Norway’s Prime Minister Jens Stoltenberg committed to making Europe’s lowest unemployment rate an economic goal as the debt crisis further south shows signs of hurting exporters.
Stoltenberg’s Labour Party will do what it can to ensure Norway “remains the country in Europe with the lowest unemployment rate,” he told reporters in Oslo today.
Western Europe’s largest oil producer has largely avoided the fallout from Europe’s debt crisis, thanks to record investment in its oil and gas fields. Still, growth in exports will slow to 0.5 percent this year from 2.9 percent in 2012, the central bank estimates. Weaker growth prospects are feeding through to the labor market, pushing unemployment to the highest level since 2011.
The registered joblessness rate was 2.7 percent in March, according to Statistics Norway. Euro-area unemployment rose to a record 12 percent in February. Norway, like Switzerland, isn’t a member of the European Union.
The nation’s central bank signaled on March 14 it’s ready to cut interest rates further to stem krone gains that have hurt exporters and kept inflation below target. Governor Oeystein Olsen said this month that conducting monetary policy is “challenging” as he tries to prevent the krone appreciation without fanning record household debt growth.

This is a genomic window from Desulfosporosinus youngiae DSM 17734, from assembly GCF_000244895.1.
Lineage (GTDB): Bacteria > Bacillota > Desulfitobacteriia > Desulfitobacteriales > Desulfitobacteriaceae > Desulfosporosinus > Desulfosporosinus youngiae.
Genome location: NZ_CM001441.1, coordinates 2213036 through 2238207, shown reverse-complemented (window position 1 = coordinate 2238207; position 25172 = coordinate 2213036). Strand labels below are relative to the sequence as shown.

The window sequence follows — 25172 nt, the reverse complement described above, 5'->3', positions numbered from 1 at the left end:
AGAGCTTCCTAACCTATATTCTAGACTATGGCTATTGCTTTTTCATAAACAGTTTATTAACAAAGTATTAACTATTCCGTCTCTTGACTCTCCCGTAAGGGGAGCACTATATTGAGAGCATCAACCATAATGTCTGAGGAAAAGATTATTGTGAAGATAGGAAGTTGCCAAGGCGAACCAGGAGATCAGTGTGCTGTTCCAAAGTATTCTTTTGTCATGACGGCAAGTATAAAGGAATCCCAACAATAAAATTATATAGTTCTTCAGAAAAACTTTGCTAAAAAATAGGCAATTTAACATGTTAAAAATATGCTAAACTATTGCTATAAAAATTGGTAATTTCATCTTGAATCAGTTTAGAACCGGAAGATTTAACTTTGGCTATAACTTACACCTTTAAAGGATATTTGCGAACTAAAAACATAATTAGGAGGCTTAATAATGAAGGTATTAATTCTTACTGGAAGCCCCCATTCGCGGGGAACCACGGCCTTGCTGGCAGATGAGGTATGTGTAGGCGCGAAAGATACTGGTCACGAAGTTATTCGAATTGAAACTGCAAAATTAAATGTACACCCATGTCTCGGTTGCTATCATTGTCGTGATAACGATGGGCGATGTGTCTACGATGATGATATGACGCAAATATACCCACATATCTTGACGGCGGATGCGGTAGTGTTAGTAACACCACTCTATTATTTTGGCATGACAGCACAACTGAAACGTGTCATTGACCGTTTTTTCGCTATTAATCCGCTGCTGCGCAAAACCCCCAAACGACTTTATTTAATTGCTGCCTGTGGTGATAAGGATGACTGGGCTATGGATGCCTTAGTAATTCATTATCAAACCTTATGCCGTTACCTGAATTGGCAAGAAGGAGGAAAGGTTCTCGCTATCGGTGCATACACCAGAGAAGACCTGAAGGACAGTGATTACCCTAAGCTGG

The krone reached a record in February, on a trade-weighted basis, and has surged about 22 percent against the euro since early 2009. Its strength has kept inflation below the bank’s 2.5 percent target since 2009.
Stoltenberg, who trails in most opinion polls ahead of an election in September, also today said it’s important to keep spending in check and stick to the country’s 4 percent fiscal rule. The guideline limits spending of oil revenue to plug deficits to 4 percent of the nation’s $720 billion wealth fund.
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